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Goodbye to Tunisian Hermès Dreamweaver. Remembering Leïla Menchari

Leïla Menchari

An Hermès window displays the creative brilliance of Leïla Menchari. Photo: Guillaume de Laubier, Courtesy Hermès

Tunisian artist Leïla Menchari has died Saturday, April 4 at the age of 93. Born in Tunisia in 1927, in 1961 she became the assistant to Annie Beaumel, director of window displays at the Hermès Faubourg Saint-Honoré store. She was appointed director of window displays and of the silk colors committee in 1978. Menchari spent her life traveling across the world in search of exceptional savoir-faire, which she harnessed to invent extraordinary dreamlike window displays. “It’s very difficult to say today what is Hermès and what is Leïla,” said Pierre-Alexis Dumas, artistic director of Hermès. “Even Leïla’s other life, in Tunisia, is part of Hermès. Whenever I meet an artisan in Tunisa, I know that they work with Leïla.” The French luxury house dedicated an exhibition Hermès à Tire d’Aile, les mondes de Leïla Menchari  to the artist at the Grand Palais from November 8 to December 3, 2017. For this occasion, the below interview was published in the November 2017 issue of Vogue Arabia.

“When designing a scene, there must always be some mystery, because mystery is a springboard to dreams. Mystery is an invitation to fill in the gaps left by the imagination,” said Tunisian Leïla Menchari, describing the theatrical window displays she designs four times a year for Hermès. Menchari joined the quintessentially Parisian house in 1961.

It all began in Tunisia with the cinema: Menchari, whose mother was a pioneer of women’s emancipation, regularly let her daughter watch movies, while her female cousins “never went out.” The young Menchari became a go-between, recounting the films to them. “It could keep us up all night,” she recalled. “I have always loved storytelling. And here, that is all I do.”

VOGUE ARABIA NOVEMBER 2017: Leïla Menchari and Hermès: an inseparable but surprising duo. On what is it based?
For me, Hermès represents family. I felt I had been adopted, brought in from the cold, when I had been very much alone in Paris, left to my own devices. At the same time, I have another country, Tunisia, where I have a life, the land of my childhood. There you go: I feel I have two homelands and two lives. Hermès has given me everything. Annie Beaumel [former Hermès director of window displays], who hired me the day I came to show her my drawings, offered me a springboard, and I then had to carry on. I knew immediately how lucky I was, because I had been told that wishing won’t make dreams come true. It is said that a life is built on reality, but I was the polar opposite of all that. I had studied at the Beaux-Arts, where everyone avoided the material aspects of life. Hermès gave me the opportunity to make my own way while following my dreams.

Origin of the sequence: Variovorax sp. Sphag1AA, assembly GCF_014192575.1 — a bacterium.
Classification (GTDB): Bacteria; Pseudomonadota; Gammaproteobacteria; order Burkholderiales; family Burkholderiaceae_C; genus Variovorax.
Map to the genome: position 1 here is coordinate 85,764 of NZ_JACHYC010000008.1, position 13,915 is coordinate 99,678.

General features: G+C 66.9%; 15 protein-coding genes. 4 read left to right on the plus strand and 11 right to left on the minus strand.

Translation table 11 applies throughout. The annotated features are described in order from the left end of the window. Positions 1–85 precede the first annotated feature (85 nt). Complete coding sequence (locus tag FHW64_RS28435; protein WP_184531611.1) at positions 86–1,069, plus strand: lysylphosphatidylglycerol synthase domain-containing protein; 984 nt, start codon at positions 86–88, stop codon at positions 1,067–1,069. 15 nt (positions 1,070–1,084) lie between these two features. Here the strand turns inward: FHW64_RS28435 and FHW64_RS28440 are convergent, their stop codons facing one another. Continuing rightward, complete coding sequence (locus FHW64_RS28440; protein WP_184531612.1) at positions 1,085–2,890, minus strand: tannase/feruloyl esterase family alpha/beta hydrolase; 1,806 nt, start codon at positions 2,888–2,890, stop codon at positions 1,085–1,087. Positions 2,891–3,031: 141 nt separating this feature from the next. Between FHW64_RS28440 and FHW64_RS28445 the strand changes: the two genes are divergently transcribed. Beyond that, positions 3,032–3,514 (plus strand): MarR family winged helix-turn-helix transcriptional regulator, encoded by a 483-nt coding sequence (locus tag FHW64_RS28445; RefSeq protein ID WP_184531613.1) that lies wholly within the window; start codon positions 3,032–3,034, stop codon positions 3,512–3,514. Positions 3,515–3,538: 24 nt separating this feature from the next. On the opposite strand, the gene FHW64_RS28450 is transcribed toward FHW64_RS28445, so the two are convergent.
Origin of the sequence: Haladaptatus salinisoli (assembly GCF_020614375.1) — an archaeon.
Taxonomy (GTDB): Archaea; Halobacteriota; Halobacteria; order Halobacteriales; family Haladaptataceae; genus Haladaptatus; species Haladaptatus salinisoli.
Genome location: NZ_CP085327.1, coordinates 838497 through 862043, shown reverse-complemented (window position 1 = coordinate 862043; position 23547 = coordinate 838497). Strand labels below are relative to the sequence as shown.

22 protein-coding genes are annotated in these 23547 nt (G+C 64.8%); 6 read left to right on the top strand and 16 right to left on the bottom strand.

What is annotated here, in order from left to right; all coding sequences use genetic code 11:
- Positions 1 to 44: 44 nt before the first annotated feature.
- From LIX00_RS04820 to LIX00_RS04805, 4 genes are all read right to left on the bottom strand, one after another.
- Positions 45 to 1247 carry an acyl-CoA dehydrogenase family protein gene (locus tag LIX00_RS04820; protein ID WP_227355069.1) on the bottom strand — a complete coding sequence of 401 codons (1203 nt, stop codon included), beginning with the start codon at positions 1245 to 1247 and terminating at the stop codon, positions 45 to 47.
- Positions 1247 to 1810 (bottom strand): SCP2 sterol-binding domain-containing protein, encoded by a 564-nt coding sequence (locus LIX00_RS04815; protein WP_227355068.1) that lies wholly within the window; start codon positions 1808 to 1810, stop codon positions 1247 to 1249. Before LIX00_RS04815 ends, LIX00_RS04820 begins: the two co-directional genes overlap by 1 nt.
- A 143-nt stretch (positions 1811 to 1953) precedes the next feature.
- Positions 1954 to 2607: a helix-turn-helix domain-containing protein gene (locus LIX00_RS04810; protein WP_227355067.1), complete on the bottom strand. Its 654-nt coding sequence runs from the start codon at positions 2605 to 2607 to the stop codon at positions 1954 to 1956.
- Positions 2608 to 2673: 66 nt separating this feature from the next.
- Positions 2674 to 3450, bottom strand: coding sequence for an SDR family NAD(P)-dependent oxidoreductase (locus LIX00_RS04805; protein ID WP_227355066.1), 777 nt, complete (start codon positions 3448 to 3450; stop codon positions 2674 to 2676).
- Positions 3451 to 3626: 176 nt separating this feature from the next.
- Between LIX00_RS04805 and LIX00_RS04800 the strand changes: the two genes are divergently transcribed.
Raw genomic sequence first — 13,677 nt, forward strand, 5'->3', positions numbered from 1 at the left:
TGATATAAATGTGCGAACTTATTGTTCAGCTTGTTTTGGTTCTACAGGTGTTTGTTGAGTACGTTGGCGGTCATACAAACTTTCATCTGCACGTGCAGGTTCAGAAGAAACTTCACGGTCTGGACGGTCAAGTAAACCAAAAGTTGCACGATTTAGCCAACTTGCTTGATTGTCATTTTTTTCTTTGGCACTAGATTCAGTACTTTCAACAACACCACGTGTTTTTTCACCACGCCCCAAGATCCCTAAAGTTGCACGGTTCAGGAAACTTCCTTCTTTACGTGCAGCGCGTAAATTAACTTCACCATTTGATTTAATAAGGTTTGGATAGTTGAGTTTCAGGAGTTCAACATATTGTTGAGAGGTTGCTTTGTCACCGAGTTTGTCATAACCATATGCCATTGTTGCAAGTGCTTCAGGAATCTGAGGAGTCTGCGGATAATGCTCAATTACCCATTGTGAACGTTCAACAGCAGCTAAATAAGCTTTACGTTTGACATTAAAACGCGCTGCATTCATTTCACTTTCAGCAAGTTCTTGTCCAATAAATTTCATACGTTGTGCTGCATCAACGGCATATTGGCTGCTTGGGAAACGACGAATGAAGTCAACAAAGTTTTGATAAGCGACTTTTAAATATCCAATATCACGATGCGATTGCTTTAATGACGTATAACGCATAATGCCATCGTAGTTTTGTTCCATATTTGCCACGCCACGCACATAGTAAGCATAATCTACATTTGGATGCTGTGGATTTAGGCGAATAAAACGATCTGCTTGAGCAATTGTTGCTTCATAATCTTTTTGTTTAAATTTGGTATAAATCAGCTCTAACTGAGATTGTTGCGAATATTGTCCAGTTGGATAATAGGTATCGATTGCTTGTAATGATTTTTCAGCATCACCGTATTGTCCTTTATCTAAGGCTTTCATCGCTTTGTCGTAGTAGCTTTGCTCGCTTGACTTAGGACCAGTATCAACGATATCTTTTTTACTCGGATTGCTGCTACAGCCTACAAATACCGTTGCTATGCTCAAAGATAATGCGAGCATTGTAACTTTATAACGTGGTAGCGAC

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What are the challenges of a window display?
A window display is a way of telling a story, and there are all sorts of ways of telling them. The big window is a theater for which I had to find a tableau to tell a story. I had done theater sets at the Beaux-Arts and had loved it. But this theater set is far more difficult: there’s no text, no movement, and no distance. You have to cover everything: you’re a designer, painter, composer, theater director… Once I did a simple one with almost nothing in it: a beach, a reef sculpted from white marble which resembled a wave, a pair of sunglasses, and a swimsuit. And I had Eau d’Orange Verte sprayed into the street. Jean-Louis Dumas’ initial reaction was to say “But Leïla, there’s nothing there!” and then he saw a lady inhale the scent and he said to her, “Breathe, Madame, breathe,” and with that he attracted more people, passed on my story, and there was soon a crowd. The key is to be able to evoke things people have liked by expressing them differently. That’s also what we’re doing with this exhibition at the Grand Palais: we’re bringing objects out again, but for different images. We’re shuffling the cards.

Which have been your most extravagant and most memorable window displays?
In my view, all my displays have been extravagant! But essentially, the most complex to create have been the simplest. For the Year of the Stars and Mythology, for example, I asked the sculptor Albert Féraud, a friend from the Beaux-Arts who used to work mainly with metal, to make me a meteorite that would rotate in the space, in the big window. It was completely crazy… He used a block of metal he had left over from making the Koenig Memorial at Porte Maillot in Paris. I don’t know how he did it, but he managed to create a thing that rotated in mid-air, and it was impossible to see how it was done. The workshops have never said no to me, always “we’ll see, Leïla, we’ll give it a go.” But it wasn’t easy to get them to understand fully my madness: you can’t explain a dream.

Leïla Menchari

Photo: Guillaume de Laubier. Courtesy Hermès

Leïla Menchari and Hermès by the years

1961 Becomes assistant to Annie Beaumel, director of window displays at the Faubourg Saint Honoré store, in Paris.

1978 Appointed director of window displays at 24 Faubourg Saint Honoré, and of the silk colors committee.

1990 Immersion into traditional Japanese handicraft.

1999 Her book The Hermès Shop Windows – Tales of a Wanderer is published.

2003 Jean Claude Ellena creates the perfume Un Jardin en Méditerranée for Hermès, inspired by Menchari’s garden in Tunisia.

2007 Travels through India, from New Delhi to Mumbai, stopping off at Jaipur, Jodhpur, and Udaipur, in search of exceptional savoir faire.

2008 The documentary M par M (Menchari by Moreau) by Josée Dayan is released.

2010 The Orient Hermès, voyages de Leïla Menchari exhibition opens at the Institut du monde arabe in Paris.

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